Link-age Flash Survey – Sanitizing and wood damage

Link-age Flash Survey – Sanitizing and wood damage

Are you looking for answers regarding an issue you’re experiencing? Wish you had a way to poll your peers within the senior living industry?

Look no further than Link-age. We are pleased to announce a new member service: Flash Surveys, quick surveys distributed by Link-age to its membership to help members find the answers they’re looking for! Answers will be shared as they are delivered to us, so be sure to verify any information you choose to use.

To connect with your peers and send a Flash Survey, reach out to Debbie Hounshell, Director of Member & Administrative Services, at

Survey Question:

“We have a wooden handrail throughout our Assisted Living hallways. It was a very nice stained wood. Due to sanitizing, it is removing the stain and making it rough. Aside from replacing it, are there any suggestions on how to remedy this?  Can we re-stain it and make it so the sanitizing solutions do not remove the stain?”

Member Responses:

  • We have wooden rails throughout our Skilled Nursing and Assisted Living with the same issue. Once we get back to our “normal” we will move a hallway at a time and sand/refinish. We changed the chemical we used to sanitize them (Vitale Oxide as opposed to bleach) and that seems to be a lot less aggressive on the finish.
  • Yes, you can sand the hand rails and restrain them. Then I would use a fire-rated varnish or clear coat. This would protect the stain. I would also talk to your housekeeping supplier to make sure the sanitizer you are using would be safe to use over the varnish or clear coat. It is good to just wash the handrails off from time to time to help with the quat build up you get from using sanitizers.
  • I used to build and finish custom cabinetry for a living. It’s going to be next to impossible to give an answer on this without seeing it. There’s no telling how the sanitizer has affected the finish and how it might affect new stain. Best bet is to call a professional wood finisher and try a couple places and see how it works. At the end of the day, you need a top coat that is much harder (and chemically resistant) than the original so that it doesn’t happen again, but first you need to get a coat of stain to stick. The sanitizer may be dried into the fibers of the wood and make it impossible for the new stain to stick.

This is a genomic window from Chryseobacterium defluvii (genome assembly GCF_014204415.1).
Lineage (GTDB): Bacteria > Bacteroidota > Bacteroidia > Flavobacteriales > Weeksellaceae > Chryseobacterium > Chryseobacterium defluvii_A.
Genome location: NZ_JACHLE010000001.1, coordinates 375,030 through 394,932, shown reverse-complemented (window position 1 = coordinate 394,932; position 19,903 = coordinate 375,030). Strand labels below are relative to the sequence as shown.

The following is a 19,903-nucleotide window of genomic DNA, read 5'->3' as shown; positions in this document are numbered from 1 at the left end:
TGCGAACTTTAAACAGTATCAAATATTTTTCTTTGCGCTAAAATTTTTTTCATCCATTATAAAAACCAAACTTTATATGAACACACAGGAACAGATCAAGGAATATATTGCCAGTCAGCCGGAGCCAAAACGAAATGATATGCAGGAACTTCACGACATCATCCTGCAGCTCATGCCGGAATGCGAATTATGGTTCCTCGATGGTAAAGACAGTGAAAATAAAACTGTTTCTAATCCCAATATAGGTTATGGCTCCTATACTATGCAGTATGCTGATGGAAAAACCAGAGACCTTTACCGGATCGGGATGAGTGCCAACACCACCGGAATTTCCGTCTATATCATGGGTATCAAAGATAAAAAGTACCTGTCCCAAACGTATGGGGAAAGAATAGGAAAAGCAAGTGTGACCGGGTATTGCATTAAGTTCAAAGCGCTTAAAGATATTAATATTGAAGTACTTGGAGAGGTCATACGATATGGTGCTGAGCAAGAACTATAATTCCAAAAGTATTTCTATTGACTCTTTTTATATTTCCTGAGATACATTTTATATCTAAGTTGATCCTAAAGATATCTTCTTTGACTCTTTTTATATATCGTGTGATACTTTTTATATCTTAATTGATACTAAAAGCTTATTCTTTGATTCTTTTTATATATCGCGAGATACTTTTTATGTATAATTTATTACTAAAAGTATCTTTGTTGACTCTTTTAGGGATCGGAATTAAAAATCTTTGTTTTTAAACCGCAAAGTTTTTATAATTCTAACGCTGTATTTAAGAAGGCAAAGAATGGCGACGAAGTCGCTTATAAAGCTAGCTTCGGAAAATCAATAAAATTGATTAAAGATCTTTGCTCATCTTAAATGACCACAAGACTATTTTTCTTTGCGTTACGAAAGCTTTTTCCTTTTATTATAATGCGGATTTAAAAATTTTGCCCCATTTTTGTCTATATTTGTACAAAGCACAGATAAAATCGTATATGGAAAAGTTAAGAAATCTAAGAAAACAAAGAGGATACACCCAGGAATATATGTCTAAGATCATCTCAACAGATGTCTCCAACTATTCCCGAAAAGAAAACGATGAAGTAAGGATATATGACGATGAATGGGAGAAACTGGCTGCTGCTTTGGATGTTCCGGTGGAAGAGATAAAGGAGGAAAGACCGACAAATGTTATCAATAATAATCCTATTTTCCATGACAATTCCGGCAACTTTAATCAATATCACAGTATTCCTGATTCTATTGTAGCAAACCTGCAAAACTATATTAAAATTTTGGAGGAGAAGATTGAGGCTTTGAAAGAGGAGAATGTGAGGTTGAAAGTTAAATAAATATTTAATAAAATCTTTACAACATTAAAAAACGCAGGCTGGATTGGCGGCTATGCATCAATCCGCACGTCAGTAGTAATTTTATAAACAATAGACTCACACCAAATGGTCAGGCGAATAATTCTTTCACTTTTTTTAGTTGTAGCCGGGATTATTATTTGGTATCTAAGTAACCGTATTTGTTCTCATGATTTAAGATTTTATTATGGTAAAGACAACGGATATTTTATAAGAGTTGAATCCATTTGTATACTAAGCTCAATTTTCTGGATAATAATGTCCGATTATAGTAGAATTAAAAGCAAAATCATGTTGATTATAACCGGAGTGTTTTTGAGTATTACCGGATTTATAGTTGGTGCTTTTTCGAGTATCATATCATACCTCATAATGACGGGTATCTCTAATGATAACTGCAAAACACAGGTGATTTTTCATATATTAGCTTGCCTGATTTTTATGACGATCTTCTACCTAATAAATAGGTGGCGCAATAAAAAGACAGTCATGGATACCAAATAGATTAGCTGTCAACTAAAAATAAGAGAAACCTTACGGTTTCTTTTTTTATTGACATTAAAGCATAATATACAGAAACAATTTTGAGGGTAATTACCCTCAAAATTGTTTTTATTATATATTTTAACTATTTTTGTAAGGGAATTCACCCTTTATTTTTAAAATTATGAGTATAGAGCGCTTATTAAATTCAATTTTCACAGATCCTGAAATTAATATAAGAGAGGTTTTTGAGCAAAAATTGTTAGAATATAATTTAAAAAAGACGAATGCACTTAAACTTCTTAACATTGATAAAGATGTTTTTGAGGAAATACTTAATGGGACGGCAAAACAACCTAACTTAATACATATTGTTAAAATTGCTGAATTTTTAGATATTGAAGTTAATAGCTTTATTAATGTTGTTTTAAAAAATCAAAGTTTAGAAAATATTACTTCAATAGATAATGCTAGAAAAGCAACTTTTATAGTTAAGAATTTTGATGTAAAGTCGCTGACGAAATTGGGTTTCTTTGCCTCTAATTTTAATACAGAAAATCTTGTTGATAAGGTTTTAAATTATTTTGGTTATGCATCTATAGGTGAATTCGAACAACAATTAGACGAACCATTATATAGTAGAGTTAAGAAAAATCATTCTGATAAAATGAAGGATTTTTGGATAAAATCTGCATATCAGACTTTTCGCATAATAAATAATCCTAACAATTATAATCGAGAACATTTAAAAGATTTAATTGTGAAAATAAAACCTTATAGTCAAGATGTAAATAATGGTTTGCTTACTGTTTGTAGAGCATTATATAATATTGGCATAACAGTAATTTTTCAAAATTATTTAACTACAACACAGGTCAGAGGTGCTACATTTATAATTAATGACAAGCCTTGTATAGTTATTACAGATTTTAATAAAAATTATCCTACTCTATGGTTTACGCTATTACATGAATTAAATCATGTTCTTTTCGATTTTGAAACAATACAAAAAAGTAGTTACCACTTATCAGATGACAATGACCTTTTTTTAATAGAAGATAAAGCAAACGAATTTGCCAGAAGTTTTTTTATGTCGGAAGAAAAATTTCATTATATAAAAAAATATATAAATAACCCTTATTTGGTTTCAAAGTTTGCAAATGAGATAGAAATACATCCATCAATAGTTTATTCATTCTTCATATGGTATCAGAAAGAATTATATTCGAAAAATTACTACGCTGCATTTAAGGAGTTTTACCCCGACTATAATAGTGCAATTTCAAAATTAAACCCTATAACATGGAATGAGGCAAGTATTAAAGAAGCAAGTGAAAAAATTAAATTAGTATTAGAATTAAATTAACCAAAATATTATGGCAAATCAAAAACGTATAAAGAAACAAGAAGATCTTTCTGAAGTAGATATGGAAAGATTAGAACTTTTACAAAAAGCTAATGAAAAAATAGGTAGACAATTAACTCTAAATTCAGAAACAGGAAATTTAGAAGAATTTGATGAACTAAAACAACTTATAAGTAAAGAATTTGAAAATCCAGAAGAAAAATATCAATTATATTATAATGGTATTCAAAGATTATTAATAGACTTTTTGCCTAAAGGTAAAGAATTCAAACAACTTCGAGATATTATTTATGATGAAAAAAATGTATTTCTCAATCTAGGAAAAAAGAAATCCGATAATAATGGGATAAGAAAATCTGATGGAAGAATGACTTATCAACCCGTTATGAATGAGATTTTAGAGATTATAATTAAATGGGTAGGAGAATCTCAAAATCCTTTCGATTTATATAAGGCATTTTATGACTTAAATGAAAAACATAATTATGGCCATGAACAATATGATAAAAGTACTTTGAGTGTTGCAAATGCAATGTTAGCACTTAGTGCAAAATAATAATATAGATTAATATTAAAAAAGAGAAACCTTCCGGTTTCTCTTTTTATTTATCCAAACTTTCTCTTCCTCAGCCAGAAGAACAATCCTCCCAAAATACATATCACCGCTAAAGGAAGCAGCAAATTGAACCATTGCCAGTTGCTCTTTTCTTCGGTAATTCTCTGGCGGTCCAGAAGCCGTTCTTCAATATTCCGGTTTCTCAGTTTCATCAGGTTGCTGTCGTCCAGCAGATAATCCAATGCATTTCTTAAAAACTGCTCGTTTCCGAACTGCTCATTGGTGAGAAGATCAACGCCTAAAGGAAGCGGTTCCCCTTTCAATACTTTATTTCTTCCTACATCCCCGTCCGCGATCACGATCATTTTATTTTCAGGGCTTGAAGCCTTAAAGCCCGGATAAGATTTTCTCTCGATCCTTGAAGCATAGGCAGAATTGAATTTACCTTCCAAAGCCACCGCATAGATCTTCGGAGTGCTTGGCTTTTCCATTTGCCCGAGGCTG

• Tons of variables here, so I’d suggest getting a professional finisher on site to give some thoughts.
  • I think you can sand the finish off and re-stain. Put several coats of polyurethane on it. If you are using an alcohol-based sanitizer, I would try to use a peroxide one. The kill time is a bit longer but it won’t hurt the finish.
  • It should be lightly sanded and re-stained. The rails will need to be removed to do that job because it is likely the process will stain the wallpaper or walls paint. Another option is to tape it off.
  • I would recommend sanding with a 500 or 600 grit sandpaper to smooth it back out, re-stain with a similar color, and then put a heavy varnish on it. You could try standing with a 500 or 600 grit sandpaper and just doing an oil finish like a Danish oil or a tongue oil, which would bring out the original colors that were left in it and keep the wood sealed. Doing an oil finish would probably have to be repeated annually. A varnish would stand up longer but also take longer to do the repair.
  • By the time you sand, stain and re-finish the existing wood rails, you could probably just replace with In-Pro (or similar product) for the same if not lower cost.  There is a lot of labor in the re-finishing of wood, especially if you do it correctly.  The In-Pro product is an overall superior product in the long run.
  • We also have wooden hand rails in our facility and have not had any break down in our stain or varnish on the rails. I would look at your cleaning products.
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